TSRI-led team tracks antibody origin, development in HIV vaccine work

With the research and knowledge aimed at developing a potential HIV vaccine continuing to mount, a team led by The Scripps Research Institute this week unveiled its research into a family of antibodies that could be capable of creating a broad response against the virus.

The team examined the origins and development of an antibody group dubbed PG121 that so far haven't been created through HIV vaccination strategies. According to the researchers, different branches within the family developed different methods to get around HIV's defensive glycan shield. With the knowledge, the team argued, scientists may develop strategies for HIV vaccination using the antibody group.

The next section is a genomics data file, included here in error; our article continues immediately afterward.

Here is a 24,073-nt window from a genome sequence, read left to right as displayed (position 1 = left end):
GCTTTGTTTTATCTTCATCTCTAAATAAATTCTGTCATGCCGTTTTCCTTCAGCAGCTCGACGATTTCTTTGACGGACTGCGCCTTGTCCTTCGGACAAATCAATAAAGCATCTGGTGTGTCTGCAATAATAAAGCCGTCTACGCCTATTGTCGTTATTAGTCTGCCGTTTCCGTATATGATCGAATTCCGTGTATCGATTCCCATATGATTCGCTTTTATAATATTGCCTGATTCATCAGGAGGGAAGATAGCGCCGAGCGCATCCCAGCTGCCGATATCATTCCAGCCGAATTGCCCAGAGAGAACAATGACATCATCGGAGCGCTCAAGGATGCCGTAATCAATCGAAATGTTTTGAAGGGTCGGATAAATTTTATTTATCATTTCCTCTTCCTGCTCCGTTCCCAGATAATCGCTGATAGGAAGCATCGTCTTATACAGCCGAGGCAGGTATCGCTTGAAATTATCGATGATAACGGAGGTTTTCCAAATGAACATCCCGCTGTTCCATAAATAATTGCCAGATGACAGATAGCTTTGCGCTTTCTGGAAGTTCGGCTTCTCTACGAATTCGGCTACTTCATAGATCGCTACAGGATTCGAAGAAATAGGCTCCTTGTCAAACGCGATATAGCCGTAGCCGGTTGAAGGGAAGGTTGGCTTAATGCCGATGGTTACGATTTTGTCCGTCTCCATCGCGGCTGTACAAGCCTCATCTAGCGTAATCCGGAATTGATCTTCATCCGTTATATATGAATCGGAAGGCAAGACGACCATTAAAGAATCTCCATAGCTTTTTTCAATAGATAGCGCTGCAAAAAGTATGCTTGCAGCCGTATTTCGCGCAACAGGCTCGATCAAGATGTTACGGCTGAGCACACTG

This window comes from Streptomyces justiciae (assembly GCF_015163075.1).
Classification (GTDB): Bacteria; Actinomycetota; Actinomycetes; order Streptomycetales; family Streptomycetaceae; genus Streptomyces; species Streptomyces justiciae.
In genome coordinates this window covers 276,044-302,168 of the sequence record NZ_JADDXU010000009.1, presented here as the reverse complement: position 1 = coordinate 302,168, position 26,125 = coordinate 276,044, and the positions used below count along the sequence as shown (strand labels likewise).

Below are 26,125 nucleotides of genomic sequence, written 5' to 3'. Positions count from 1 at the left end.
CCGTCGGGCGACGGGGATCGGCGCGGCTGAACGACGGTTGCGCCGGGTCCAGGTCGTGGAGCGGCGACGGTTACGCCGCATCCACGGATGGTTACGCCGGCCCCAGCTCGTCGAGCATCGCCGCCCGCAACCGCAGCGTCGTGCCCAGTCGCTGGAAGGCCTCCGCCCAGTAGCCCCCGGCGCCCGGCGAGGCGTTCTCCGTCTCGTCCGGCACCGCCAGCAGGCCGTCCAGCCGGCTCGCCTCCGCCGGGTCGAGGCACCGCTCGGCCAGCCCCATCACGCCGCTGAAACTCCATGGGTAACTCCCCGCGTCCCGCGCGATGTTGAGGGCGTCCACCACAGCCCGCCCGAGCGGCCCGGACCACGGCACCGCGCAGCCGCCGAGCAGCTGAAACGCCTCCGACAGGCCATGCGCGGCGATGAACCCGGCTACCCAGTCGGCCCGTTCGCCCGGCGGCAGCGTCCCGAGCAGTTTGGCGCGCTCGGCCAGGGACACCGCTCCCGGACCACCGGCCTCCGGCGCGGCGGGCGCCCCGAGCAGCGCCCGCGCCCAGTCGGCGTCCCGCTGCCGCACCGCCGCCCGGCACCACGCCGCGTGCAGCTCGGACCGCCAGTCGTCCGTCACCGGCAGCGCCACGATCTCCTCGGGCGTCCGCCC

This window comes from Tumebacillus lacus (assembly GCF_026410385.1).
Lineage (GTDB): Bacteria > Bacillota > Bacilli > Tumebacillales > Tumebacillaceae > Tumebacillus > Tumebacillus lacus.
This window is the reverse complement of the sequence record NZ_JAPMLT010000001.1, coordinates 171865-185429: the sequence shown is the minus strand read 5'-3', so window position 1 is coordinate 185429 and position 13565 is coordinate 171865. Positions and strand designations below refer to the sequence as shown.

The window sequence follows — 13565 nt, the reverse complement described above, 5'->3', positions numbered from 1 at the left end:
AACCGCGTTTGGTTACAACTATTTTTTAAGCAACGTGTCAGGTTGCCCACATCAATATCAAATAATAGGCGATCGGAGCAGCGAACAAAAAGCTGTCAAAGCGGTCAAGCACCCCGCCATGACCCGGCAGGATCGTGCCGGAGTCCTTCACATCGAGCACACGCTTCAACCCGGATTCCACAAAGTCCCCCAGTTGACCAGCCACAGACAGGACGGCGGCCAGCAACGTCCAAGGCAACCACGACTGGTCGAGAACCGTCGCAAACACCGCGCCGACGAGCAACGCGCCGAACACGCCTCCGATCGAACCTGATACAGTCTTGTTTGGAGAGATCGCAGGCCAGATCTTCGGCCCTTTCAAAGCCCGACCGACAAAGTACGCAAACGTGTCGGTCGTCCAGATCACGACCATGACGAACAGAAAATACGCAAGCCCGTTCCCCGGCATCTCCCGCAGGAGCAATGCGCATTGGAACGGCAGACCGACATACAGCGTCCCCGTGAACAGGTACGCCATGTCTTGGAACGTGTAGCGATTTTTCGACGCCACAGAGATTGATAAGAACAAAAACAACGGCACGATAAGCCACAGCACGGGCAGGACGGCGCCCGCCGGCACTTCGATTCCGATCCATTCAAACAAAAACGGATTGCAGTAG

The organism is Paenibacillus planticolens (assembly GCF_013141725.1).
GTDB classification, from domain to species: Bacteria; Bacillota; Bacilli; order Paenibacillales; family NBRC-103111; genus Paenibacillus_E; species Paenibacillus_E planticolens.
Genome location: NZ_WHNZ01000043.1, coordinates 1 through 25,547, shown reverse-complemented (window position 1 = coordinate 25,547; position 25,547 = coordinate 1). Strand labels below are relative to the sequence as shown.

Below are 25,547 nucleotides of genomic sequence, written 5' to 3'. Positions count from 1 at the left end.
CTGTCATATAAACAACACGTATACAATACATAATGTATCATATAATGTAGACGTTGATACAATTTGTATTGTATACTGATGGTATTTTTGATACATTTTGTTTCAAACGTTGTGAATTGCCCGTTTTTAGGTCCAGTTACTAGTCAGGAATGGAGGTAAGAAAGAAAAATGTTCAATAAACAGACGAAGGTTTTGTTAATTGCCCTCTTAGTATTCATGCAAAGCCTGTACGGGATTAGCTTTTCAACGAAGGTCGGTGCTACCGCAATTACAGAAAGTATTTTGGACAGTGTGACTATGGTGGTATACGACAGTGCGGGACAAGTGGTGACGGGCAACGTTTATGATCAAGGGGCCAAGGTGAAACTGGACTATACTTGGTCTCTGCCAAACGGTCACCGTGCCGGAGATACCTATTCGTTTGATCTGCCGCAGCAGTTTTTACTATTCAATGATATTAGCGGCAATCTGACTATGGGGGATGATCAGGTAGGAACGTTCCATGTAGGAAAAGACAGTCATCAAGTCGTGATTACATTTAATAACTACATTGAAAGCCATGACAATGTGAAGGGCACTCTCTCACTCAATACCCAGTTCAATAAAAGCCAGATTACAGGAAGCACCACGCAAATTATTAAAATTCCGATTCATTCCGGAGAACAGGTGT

Additionally, through the use of high-resolution imaging, the team was able to create a 3-D "map" of the HIV Envelope glycoprotein structure, which the virus uses to attach and infiltrate host cells. The researchers stated the image will further assist in vaccine development.

The study comes one month after a separate group of TSRI researchers identified four antibodies to target HIV weaknesses. Also in November, the European Commission launched a €23M joint HIV vaccine research initiative with experts from 22 institutions both public and private. Prior to those developments, in October, the University of Maryland entered human trials with its HIV vaccine candidate, seeking to test that vaccine's potential to create a response against multiple HIV strains.

Also working on broad HIV vaccines are Johnson & Johnson ($JNJ) and TSRI through a partnership, while Duke University and Scripps Florida have each recently received funding for their own research in the HIV vaccines field.

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